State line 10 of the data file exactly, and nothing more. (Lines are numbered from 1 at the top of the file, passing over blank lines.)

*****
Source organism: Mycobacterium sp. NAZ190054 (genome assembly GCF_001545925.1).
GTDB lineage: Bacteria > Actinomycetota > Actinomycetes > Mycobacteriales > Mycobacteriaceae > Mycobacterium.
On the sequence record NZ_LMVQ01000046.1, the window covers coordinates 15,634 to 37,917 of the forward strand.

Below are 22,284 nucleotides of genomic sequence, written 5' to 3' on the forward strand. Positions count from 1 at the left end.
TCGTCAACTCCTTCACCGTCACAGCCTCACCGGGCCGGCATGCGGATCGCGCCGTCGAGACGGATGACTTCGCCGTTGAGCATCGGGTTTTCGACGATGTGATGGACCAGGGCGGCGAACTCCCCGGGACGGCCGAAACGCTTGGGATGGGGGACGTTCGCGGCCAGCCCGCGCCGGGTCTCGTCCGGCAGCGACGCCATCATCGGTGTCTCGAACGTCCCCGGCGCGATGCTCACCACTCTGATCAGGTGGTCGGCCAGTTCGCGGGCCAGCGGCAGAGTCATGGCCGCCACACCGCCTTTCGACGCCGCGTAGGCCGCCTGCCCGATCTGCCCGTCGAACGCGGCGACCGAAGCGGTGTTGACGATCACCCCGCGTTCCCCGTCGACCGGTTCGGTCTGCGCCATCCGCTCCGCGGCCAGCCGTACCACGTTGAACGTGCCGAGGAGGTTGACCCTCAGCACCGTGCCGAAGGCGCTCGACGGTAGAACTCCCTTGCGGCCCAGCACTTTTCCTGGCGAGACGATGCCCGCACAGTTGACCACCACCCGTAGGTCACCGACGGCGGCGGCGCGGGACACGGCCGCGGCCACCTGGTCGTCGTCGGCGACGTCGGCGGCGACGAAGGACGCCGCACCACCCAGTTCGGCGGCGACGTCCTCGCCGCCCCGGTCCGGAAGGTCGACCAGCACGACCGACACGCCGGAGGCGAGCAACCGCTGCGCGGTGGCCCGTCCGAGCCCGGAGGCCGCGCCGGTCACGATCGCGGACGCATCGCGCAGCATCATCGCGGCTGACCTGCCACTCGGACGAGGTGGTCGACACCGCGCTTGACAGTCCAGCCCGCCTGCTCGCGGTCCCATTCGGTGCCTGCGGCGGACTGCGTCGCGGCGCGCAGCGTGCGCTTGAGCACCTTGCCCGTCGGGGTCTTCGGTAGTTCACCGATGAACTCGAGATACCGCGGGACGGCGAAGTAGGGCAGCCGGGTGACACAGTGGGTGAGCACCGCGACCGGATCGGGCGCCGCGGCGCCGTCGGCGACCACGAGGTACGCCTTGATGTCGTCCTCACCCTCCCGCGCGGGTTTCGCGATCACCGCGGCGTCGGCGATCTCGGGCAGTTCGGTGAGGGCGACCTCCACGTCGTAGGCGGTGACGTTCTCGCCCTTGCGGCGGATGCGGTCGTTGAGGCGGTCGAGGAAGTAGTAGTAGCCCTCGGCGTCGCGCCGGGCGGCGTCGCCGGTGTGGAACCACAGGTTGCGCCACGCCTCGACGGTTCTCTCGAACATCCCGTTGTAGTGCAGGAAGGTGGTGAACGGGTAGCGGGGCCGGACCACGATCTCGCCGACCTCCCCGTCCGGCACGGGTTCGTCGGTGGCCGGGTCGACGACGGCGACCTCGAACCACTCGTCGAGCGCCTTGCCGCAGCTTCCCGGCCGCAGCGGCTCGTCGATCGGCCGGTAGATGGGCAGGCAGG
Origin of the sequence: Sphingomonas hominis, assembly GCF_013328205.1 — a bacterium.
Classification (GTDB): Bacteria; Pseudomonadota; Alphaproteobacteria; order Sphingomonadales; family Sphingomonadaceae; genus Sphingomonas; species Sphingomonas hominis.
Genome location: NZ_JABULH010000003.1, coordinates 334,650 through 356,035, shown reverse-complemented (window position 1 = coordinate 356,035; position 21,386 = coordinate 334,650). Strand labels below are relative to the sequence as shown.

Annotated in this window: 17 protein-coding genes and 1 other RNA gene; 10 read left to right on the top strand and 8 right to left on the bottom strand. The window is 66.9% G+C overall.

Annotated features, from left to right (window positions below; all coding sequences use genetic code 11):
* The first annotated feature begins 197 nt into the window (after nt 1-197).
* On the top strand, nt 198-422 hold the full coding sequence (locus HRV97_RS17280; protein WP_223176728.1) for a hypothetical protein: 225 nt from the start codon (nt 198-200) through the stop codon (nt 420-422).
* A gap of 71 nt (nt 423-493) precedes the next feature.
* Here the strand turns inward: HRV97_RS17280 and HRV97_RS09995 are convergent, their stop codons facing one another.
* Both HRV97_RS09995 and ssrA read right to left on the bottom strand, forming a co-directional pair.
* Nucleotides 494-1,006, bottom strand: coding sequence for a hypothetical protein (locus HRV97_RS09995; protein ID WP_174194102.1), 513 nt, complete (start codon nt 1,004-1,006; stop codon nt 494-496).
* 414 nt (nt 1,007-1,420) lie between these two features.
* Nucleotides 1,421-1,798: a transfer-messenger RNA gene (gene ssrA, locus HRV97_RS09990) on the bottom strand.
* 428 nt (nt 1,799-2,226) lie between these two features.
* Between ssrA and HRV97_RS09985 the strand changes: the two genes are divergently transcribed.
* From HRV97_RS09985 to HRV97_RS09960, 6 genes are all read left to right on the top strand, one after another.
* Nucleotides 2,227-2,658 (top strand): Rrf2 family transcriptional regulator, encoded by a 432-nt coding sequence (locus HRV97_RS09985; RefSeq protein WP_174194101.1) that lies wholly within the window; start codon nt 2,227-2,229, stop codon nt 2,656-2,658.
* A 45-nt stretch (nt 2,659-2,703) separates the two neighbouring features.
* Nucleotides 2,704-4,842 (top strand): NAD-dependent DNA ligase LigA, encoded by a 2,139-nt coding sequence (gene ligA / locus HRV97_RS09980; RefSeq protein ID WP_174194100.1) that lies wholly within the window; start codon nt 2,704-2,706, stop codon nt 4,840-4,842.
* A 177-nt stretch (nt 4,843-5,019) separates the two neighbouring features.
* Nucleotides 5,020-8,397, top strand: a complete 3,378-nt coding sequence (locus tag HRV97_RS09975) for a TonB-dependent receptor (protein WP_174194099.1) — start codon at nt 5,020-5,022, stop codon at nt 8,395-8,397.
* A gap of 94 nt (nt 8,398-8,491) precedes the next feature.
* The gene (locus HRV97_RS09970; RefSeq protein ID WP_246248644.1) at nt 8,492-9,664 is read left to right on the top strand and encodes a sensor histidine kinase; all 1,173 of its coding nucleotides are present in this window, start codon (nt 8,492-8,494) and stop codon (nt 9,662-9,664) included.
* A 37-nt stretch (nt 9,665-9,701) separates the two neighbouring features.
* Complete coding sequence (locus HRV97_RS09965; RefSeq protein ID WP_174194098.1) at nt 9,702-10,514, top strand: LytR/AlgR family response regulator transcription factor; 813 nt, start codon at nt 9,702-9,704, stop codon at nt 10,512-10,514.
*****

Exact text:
Annotated features, from left to right (window positions below; all coding sequences use genetic code 11):